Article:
How a Tapeworm Infection Is Diagnosed

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It is important to get a diagnosis and seek treatment for a tapeworm infection, although in many cases a tapeworm infection does not cause any symptoms and most people will not know that they are infected.

Diagnosis of tapeworm infection is usually made by detecting eggs and proglottids (worm segments) through stool examination, although many patients with tapeworms are detected when they find proglottids in their own stool or in the toilet.

It is not possible to determine which species of tapeworm is present without testing.

Infection with certain species, especially pork tapeworms (Taenia solium), there is the potential for serious complications with long-term effects on the central nervous system, making proper diagnosis and treatment important.

© Verywell, 2018

Self check

Tapeworms or tapeworm segments can be seen in the stool when they are passed along with a bowel movement.In particular, a head-like part of the tapeworm with suckers and hook-like structures attached to the intestines, called the scolex, can be seen.

The spots (more than one dragonfly) may be round, diamond-shaped, or elongated, depending on the species. It is important to bring a stool sample containing any fecal matter to a doctor or laboratory for stool testing.

Laboratory and Testing

stool test

Tapeworm infections can be diagnosed through stool testing.Tapeworms or eggs leave the body by passing through the intestines and eventually end up in the stool. The part of the worm that leaves the body will vary depending on the type of tapeworm causing the infection.

An ovary and parasite test can be used because it looks for eggs (ovules) and parasites (including tapeworms). For a stool test, the patient will need to take a stool sample and send it to a lab for analysis. Technicians will use a microscope to look for worm parts such as eggs or segments of worms called proglottids. Each type of worm can be identified based on certain characteristics, including size, shape, and internal structure. It may take several days to complete this test and return the results to your doctor.

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Stool testing can be completed in a variety of ways but in most cases is done by placing stool in a sterile plastic container. In many cases, the lab will have a bathroom that the patient can use to provide samples. If done at home, the lab will require the stool sample to be sent within an hour or two of collection unless it can be stored properly — in the refrigerator or with a liquid preservative. Samples may also need to be collected within a few days, as the Centers for Disease Control recommends testing three different samples.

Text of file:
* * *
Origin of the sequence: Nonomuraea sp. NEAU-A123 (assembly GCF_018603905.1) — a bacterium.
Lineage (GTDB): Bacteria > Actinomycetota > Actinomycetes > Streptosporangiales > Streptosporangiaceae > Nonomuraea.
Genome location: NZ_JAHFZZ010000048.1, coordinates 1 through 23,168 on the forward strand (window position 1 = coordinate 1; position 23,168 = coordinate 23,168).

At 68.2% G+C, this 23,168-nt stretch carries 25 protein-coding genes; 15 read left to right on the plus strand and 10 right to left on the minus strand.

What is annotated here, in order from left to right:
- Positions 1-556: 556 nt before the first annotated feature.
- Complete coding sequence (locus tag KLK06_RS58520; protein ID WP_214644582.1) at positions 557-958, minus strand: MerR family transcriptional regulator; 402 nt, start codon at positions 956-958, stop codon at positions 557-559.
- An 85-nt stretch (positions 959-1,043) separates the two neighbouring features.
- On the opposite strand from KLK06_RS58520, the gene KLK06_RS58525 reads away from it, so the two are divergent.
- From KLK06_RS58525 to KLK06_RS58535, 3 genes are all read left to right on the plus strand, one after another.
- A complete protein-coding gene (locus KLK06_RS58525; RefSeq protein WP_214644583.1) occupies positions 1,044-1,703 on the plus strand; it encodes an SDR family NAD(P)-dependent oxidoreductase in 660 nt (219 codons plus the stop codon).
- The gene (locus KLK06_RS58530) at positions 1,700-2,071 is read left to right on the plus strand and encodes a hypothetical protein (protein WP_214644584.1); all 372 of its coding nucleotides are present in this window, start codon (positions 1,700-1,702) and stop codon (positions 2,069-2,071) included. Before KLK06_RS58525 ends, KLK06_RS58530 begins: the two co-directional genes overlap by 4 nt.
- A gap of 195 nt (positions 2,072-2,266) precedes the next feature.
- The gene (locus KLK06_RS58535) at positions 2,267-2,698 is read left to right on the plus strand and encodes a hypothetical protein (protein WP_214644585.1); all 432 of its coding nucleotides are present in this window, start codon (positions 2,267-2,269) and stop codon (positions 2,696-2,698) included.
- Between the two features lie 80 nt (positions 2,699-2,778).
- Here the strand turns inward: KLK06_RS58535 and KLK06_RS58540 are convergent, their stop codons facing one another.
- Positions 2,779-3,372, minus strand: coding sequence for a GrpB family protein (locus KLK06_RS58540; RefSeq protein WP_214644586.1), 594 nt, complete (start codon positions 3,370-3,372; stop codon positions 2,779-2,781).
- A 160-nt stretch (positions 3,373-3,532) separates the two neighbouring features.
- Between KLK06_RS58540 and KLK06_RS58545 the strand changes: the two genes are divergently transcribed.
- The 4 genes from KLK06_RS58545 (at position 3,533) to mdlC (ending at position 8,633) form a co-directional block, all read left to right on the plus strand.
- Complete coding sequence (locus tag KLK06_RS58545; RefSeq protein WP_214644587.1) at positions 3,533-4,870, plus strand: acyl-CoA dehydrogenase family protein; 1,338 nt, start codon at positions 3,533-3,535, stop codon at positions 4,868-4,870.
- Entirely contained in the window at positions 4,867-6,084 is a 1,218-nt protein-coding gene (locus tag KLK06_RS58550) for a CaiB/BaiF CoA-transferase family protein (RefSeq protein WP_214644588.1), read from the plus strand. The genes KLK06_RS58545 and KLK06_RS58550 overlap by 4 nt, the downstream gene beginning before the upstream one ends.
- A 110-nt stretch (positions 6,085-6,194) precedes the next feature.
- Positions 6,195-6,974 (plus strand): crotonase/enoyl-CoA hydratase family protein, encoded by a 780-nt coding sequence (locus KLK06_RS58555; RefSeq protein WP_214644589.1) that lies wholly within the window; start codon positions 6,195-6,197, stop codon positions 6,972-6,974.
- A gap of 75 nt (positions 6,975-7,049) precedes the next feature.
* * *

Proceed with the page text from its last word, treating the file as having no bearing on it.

If the test is positive for tapeworm, the doctor will prescribe treatment. The stool should be tested again after treatment to ensure that the parasite has been eliminated.

Blood tests

Fish tapeworm infection (Diphyllobothrium latum) can lead to vitamin B12 deficiency causing anemia. Your doctor may order blood tests to check for these complications. Other blood tests may also be used, but this is not common.

Physical examination

A physical exam can be inconclusive for most tapeworm infections, although it’s important to discuss any new signs and symptoms, even if they’re unrelated. gastrointestinal. In case cysticercosis (pork tapeworm infection) is capable of forming cysts under the skin. Your doctor may feel these cysts during a physical exam.

In case of bovine tapeworm infection, Taenia saginata, eggs can be found on examination of the perianal area (the skin around the anus). Eggs can be retrieved by applying a piece of cellophane tape to the perianal area. The eggs will stick to the tape, and the tape can be placed on a slide for examination under the microscope.